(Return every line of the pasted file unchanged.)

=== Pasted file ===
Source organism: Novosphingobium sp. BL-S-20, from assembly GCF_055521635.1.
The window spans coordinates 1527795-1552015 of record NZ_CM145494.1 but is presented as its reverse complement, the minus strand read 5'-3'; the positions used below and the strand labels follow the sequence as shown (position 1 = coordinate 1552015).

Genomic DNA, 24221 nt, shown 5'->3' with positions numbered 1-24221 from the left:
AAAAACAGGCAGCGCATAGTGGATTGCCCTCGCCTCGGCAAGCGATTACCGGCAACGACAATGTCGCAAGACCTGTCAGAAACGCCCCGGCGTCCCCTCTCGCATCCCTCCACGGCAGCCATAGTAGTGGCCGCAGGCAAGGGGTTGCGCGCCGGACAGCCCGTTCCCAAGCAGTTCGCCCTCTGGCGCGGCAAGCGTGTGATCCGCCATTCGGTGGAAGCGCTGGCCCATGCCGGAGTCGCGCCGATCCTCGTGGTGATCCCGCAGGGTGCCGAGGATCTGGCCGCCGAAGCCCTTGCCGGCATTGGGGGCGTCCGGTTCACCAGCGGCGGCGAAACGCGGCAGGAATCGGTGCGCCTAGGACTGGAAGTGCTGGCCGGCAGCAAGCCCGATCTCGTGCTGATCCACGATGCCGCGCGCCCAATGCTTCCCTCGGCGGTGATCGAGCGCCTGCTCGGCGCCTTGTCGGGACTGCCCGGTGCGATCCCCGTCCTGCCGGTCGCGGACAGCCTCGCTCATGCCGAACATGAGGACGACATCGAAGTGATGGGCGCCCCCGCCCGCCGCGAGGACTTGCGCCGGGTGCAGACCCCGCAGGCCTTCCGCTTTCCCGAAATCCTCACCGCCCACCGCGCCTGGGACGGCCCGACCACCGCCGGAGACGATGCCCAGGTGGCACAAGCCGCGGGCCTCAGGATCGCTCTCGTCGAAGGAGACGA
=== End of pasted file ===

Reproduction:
Source organism: Novosphingobium sp. BL-S-20, from assembly GCF_055521635.1.
The window spans coordinates 1527795-1552015 of record NZ_CM145494.1 but is presented as its reverse complement, the minus strand read 5'-3'; the positions used below and the strand labels follow the sequence as shown (position 1 = coordinate 1552015).

Genomic DNA, 24221 nt, shown 5'->3' with positions numbered 1-24221 from the left:
AAAAACAGGCAGCGCATAGTGGATTGCCCTCGCCTCGGCAAGCGATTACCGGCAACGACAATGTCGCAAGACCTGTCAGAAACGCCCCGGCGTCCCCTCTCGCATCCCTCCACGGCAGCCATAGTAGTGGCCGCAGGCAAGGGGTTGCGCGCCGGACAGCCCGTTCCCAAGCAGTTCGCCCTCTGGCGCGGCAAGCGTGTGATCCGCCATTCGGTGGAAGCGCTGGCCCATGCCGGAGTCGCGCCGATCCTCGTGGTGATCCCGCAGGGTGCCGAGGATCTGGCCGCCGAAGCCCTTGCCGGCATTGGGGGCGTCCGGTTCACCAGCGGCGGCGAAACGCGGCAGGAATCGGTGCGCCTAGGACTGGAAGTGCTGGCCGGCAGCAAGCCCGATCTCGTGCTGATCCACGATGCCGCGCGCCCAATGCTTCCCTCGGCGGTGATCGAGCGCCTGCTCGGCGCCTTGTCGGGACTGCCCGGTGCGATCCCCGTCCTGCCGGTCGCGGACAGCCTCGCTCATGCCGAACATGAGGACGACATCGAAGTGATGGGCGCCCCCGCCCGCCGCGAGGACTTGCGCCGGGTGCAGACCCCGCAGGCCTTCCGCTTTCCCGAAATCCTCACCGCCCACCGCGCCTGGGACGGCCCGACCACCGCCGGAGACGATGCCCAGGTGGCACAAGCCGCGGGCCTCAGGATCGCTCTCGTCGAAGGAGACGA